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Re: SOAEs and tinnitus

I would characterize my hearing as very good.  

I listen to music to help me go to sleep.  During the past few years I usually experience, after a
few minutes of listening,  SOAE's in my left ear when it is occluded by the pillow.  The pulses, are loud
enough to be easily recorded, and correspond roughly to voice band onsets in my right ear.   The effect
goes away when I take my head off the pillow and the music is presented at more or less equal volumes to both ears.

So some sort of bilateral (if this is the right word) mechanism exists. Quite likely this is causes the cricket type of tinnitus.
Information correlating tinnitus with band specific lateral hearing differences, and tuned amplification, so that both ears
get similar signals, may be useful.

Dave Smith

----- Original Message -----
From: "Brian Gygi"
To: AUDITORY@xxxxxxxxxxxxxxx
Subject: [AUDITORY] SOAEs and tinnitus
Date: Wed, 7 Oct 2009 17:11:40 +0000

The problem is that there are also people (e.g., myself) who have tinnitus but exhibit no SOAEs.  Further, SOAE's don't really "sound" like tinnitus - there are several different "sounds" of tinnitus, suchas ringing, "crickets" and very rarely a low frequency hum.  I have crickets myself.  This is the problem, as perviously stated, with grouping all disorders that kind of behave like tinnitus under one heading, when they might have several different etiologies.


-----Original Message-----
From: Andrew Bell [mailto:andrew.bell@xxxxxxxxxx]
Sent: Wednesday, October 7, 2009 12:43 AM
To: AUDITORY@xxxxxxxxxxxxxxx
Subject: Re: Technique can pinpoint tinnitus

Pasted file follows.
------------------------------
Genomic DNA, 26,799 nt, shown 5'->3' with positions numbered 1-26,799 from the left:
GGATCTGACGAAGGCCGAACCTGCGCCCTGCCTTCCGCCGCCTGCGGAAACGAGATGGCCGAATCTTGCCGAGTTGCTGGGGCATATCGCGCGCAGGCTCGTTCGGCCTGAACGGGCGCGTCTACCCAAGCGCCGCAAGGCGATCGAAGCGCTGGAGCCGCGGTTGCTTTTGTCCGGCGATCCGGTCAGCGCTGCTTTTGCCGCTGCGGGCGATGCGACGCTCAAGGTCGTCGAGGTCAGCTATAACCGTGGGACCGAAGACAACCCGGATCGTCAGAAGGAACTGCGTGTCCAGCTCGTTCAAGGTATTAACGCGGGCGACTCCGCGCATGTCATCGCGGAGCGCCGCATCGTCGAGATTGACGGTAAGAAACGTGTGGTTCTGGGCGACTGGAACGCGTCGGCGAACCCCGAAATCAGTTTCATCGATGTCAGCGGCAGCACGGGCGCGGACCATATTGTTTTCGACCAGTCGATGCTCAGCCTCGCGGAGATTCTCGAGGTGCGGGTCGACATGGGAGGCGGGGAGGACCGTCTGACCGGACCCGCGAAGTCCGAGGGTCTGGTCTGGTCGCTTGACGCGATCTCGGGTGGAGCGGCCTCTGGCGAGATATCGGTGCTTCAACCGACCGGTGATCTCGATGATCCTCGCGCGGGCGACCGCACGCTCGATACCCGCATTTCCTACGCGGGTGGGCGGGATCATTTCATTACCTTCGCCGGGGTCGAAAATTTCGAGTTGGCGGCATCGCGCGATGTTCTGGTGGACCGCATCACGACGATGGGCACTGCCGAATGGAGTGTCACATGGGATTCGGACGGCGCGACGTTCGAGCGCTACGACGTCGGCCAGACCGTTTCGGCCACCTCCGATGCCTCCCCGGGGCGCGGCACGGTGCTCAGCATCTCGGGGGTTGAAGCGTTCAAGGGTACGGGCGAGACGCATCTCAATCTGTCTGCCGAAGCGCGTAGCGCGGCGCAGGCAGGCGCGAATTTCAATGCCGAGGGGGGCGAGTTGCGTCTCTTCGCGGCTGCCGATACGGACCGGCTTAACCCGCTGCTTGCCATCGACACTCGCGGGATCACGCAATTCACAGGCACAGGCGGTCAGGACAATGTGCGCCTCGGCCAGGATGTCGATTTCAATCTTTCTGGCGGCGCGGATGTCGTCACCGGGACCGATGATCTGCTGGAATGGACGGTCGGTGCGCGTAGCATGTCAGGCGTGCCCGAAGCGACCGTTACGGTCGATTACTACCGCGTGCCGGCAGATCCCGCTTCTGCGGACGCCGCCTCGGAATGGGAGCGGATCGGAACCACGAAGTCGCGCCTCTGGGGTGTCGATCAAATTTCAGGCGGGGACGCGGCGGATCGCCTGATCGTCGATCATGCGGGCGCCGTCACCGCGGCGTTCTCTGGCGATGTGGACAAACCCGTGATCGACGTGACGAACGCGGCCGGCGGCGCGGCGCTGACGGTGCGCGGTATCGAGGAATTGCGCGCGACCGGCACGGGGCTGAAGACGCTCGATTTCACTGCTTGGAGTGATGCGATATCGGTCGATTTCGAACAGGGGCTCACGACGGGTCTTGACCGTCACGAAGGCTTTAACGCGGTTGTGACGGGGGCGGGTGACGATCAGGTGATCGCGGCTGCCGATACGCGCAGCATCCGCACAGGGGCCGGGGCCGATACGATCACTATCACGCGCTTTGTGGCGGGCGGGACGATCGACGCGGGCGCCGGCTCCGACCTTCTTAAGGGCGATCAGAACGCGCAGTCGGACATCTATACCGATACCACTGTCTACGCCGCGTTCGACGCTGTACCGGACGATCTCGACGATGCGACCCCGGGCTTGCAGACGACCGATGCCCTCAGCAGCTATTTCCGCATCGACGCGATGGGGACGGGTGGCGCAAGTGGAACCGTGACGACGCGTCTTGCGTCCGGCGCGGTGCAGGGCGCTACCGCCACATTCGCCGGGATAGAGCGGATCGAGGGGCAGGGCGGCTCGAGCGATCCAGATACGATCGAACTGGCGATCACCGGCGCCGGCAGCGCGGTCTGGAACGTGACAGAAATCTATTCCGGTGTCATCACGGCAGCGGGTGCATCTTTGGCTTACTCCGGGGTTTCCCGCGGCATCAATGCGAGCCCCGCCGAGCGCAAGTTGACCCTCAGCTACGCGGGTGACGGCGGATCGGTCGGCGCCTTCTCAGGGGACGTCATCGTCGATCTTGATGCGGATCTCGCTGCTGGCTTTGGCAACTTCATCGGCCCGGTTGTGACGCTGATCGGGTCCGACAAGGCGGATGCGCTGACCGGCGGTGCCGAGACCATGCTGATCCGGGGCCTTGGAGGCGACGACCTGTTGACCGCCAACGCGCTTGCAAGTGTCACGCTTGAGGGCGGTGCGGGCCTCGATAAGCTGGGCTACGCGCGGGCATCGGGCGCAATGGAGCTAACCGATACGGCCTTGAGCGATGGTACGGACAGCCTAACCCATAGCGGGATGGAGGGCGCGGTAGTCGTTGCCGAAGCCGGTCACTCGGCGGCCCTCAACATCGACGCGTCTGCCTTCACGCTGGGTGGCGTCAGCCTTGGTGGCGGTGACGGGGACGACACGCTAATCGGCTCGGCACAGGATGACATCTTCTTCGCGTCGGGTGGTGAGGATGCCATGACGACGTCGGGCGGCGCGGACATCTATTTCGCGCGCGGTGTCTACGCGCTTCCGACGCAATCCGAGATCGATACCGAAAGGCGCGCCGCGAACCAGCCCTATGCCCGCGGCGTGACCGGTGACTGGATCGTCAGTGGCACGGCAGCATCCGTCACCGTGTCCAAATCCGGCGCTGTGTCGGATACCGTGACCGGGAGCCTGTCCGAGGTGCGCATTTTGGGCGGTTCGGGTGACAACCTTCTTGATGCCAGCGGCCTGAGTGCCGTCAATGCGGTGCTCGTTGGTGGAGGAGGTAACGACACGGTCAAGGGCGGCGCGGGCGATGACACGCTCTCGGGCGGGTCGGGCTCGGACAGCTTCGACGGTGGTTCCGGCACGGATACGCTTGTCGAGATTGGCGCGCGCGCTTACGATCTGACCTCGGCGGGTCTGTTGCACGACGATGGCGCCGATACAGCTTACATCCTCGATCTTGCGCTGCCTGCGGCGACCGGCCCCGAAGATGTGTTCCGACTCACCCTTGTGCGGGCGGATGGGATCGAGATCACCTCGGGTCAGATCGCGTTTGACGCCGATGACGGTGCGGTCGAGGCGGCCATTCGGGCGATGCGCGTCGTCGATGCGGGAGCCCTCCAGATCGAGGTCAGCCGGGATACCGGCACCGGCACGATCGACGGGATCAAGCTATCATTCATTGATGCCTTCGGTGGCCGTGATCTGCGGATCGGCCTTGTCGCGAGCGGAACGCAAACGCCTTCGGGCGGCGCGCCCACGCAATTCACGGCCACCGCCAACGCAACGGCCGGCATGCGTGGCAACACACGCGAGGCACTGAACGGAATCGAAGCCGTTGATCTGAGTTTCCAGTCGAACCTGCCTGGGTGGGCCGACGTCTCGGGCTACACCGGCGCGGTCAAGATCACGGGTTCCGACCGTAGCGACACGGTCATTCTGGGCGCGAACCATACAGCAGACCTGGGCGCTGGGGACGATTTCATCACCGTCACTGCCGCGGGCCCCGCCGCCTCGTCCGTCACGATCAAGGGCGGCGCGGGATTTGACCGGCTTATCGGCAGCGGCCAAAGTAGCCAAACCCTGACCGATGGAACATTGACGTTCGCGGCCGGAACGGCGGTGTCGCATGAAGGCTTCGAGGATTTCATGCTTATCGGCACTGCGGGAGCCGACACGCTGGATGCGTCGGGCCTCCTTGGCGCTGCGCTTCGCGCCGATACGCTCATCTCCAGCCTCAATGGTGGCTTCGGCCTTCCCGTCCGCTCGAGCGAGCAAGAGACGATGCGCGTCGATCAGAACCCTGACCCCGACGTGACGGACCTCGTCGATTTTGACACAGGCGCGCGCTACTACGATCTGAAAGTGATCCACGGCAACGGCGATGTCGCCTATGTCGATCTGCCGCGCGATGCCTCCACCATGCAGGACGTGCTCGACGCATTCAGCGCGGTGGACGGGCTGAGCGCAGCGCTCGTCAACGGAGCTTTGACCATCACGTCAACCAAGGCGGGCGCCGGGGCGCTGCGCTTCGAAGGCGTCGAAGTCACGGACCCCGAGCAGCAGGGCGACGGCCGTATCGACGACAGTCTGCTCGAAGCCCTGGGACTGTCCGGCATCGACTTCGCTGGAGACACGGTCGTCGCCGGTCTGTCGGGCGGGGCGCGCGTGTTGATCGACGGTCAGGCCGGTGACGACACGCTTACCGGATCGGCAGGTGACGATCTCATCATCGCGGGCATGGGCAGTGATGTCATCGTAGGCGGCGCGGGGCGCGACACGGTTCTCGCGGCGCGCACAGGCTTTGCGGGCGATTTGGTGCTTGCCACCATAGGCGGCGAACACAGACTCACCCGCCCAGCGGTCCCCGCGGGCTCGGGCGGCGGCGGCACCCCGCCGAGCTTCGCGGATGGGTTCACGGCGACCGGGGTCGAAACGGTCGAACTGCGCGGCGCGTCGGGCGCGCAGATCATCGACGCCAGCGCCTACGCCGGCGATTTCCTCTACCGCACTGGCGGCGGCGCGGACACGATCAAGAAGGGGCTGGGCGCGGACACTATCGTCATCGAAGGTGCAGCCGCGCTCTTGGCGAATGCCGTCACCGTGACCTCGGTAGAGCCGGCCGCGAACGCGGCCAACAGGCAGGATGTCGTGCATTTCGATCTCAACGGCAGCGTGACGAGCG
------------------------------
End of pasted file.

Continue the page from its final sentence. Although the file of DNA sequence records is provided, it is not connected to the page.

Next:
Matt and list: Thanks for pointer to Ceranic et al (1998), a paper which gives clear evidence that spontaneous otoacoustic emissions (SOAEs) and tinnitus are closely related. If SOAEs sound like tinnitus and behave like tinnitus, isn't it likely that they are (in some respect) tinnitus? If we are aiming to pinpoint tinnitus, then SOAEs offer the most direct tool, and Ceranic et al. support this idea. Their Table 5 shows that patients with head injury and tinnitus displayed 4.4 SOAEs per ear, compared to 1.7 with normals and 0.25 with those having head injury without tinnitus. So did the head injury damage the cochlea and generate a tinnitus sensation (via afferent pathways), or did the injury damage the brain, which responded by sending a signal to the cochlea (via efferent pathways)? As you say, that question is still very much open, but it would definitely repay some attention. Andrew. ~~~~~~~~~~~~~~~~~~~~~~~~~~~~~~~~~~~~~~ Andrew Bell Research School of Biology (RSB) The Australian National University Canberra, ACT 0200, Australia T: +61 2 6125 5145 F: +61 2 6125 3808 andrew.bell@xxxxxxxxxx ~~~~~~~~~~~~~~~~~~~~~~~~~~~~~~~~~~~~~~ > > Further, tinnitus can also be induced by head injury [6]. In > this case, it is possible that the inner ear is damaged and > this causes a peripheral type of tinnitus, which again is a > cochlear amplifier dysfunction. Until we can successfully > trace this cause and develop methods such as cellular > regeneration possibly using stem cells - we can tinker and > experiment using all sorts of procedures to quash the > problem, but they will never be as sophisticated as actually > repairing the biology. > > > > [6] @ARTICLE{ceranic:1998, > author = {Ceranic, B.J. and Prasher, D.K. and Raglan, E. > and Luxon, L.M.}, > title = {{Tinnitus after head injury: evidence from > otoacoustic emissions}}, > journal = {Journal of Neurology, Neurosurgery \& Psychiatry}, > year = {1998}, > volume = {65}, > pages = {523--529}, > number = {4}, > publisher = {BMJ} > } >

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